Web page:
Well, well, well… let’s see, what is it that I could tell you about myself? I’m neither a mad scientist trying to gain power over all the world nor am I an immortal being – sad, I know. Since I’m neither, I am quite content with what I am – right now, that’s an unemployed journalist trying to brush up on her French. Oh well. Could be worse.

Currently, I’m working for the Austrian Medical Chamber – a pretty good and interesting job. Every day, there’s something new, and everyday, I have to face another challenge. I love it. It’s what I’ve always wanted to do, and after a couple of jobs, I feel I’ve finally arrived.

Before, I worked for a magazine focussing on travelling in Austria – great job, but unfortunately, the magazine didn’t make it. I had a great time, though. I got to travel to Vorarlberg, testing splendid hotels and spas; I got to interview interesting people, I got to write stories that had been on my mind for quite some time. Alas, it didn’t work out; the magazine went bankrupt and I figured it’d be a good time to look for something else. After only a week into unemployment, I stumbled upon the advert for a job at the Austrian Medical Chamber, applied for the job, got an interview and the job. Sweet.

Before working for the travelling magazine, I was second chief-editor of a customer magazine called “Frisch gekocht”. No use to go into detail why this didn’t work out and why I had to leave after only 10 months… let’s just say this job has been filled five times during the last three years. Before working there, I was a journalist with a local daily newspaper based in Salzburg. I’m glad I left that behind. Why? Because being a journalist can be really tiring and often requires low morals, good nerves and the ability to switch off any emotions when confronted with desaster, murder and abuse. The hardest thing I had to do during my career as a journalist was probably to talk to the mother of an 8-year-old girl who had been abused by a neighbour for years – the guy got one year in prison so the mother was, understandably so, quite upset when she called to tell her side of the story. If you think that was hard, here’s more: The woman handed the phone over to the little girl so I could talk to her as well. Now, how do you talk to a little girl who has been abused by a perverted guy for years? And how do you talk to people who have just lost their son in a car accident? It was tasks like these that made me realise I was in the wrong business; I cannot switch off my emotions when confronted with evils like child abuse but have to do so in order to write a decent, balanced article. I have to switch off my emotions whenever the chief editor thinks it’s appropriate, whenever a story arises that might gain the readers’ attention. I didn’t want to do that any longer and set out to find a new challenge – not as easy as it may sound.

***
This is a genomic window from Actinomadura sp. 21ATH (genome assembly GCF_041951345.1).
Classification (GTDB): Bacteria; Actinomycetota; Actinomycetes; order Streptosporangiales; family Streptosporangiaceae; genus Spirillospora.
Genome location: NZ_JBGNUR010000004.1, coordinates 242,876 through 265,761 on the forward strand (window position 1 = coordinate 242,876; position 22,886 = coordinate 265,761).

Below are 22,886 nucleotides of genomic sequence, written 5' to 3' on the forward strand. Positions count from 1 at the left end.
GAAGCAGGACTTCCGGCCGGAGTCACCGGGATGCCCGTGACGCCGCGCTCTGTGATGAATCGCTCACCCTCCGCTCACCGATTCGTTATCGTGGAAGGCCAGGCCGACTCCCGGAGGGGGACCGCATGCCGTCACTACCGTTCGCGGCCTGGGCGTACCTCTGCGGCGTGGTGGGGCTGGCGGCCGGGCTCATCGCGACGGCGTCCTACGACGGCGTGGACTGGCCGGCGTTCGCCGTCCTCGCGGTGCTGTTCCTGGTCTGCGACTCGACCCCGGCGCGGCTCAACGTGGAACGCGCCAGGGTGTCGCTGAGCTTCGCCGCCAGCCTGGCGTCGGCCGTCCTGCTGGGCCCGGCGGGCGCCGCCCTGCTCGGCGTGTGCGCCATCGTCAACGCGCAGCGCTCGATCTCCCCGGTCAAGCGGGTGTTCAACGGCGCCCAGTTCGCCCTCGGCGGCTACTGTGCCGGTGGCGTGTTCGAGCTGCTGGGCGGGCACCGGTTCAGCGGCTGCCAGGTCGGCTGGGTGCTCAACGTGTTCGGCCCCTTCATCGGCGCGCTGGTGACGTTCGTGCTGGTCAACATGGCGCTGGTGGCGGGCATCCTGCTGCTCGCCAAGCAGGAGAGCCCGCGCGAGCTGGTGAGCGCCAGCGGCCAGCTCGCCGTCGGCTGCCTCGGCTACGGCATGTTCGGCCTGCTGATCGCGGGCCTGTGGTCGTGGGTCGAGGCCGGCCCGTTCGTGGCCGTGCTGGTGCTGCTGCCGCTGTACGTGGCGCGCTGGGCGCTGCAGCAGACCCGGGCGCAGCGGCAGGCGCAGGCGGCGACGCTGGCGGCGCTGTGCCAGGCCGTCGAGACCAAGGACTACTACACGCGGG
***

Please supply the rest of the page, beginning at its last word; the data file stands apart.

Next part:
To make things worse, my boss’s brother who owned the paper I was working for told me that they were unable to keep me any longer due to financial problems – not that this was an especially dramatic event. Of course it took me by surprise but I’m actually quite happy that I became a victim of financial circumstances – I wanted to leave anyway, the job was no longer enjoyable, and, above all, I despised my boss but that’s a different story.

I stopped working for the newspaper based in Salzburg in December 2007, packed up all my stuff and moved to Vienna – partly because my boyfriend lives here as well, partly because the job market is a lot more active and larger than it is in Salzburg. There are more jobs to apply for; unfortunately, there’s also much more competition. But competitors can be beaten 😀

Enough about me, now. Time to get this blog rolling.

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